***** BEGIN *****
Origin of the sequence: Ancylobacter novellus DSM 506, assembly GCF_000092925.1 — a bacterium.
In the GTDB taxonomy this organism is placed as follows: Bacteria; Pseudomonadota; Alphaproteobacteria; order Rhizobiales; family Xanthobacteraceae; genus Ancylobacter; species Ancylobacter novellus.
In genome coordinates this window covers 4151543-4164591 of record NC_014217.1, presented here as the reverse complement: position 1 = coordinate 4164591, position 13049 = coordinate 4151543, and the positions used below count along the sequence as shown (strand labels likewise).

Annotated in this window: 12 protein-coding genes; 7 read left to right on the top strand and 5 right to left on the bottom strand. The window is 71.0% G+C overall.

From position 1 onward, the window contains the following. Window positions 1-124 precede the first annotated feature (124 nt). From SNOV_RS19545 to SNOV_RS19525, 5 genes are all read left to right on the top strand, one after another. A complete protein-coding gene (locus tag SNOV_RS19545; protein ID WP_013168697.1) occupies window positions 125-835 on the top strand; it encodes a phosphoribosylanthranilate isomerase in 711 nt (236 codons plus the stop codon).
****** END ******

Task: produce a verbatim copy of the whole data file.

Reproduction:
Origin of the sequence: Ancylobacter novellus DSM 506, assembly GCF_000092925.1 — a bacterium.
In the GTDB taxonomy this organism is placed as follows: Bacteria; Pseudomonadota; Alphaproteobacteria; order Rhizobiales; family Xanthobacteraceae; genus Ancylobacter; species Ancylobacter novellus.
In genome coordinates this window covers 4151543-4164591 of record NC_014217.1, presented here as the reverse complement: position 1 = coordinate 4164591, position 13049 = coordinate 4151543, and the positions used below count along the sequence as shown (strand labels likewise).

Annotated in this window: 12 protein-coding genes; 7 read left to right on the top strand and 5 right to left on the bottom strand. The window is 71.0% G+C overall.

From position 1 onward, the window contains the following. Window positions 1-124 precede the first annotated feature (124 nt). From SNOV_RS19545 to SNOV_RS19525, 5 genes are all read left to right on the top strand, one after another. A complete protein-coding gene (locus tag SNOV_RS19545; protein ID WP_013168697.1) occupies window positions 125-835 on the top strand; it encodes a phosphoribosylanthranilate isomerase in 711 nt (236 codons plus the stop codon).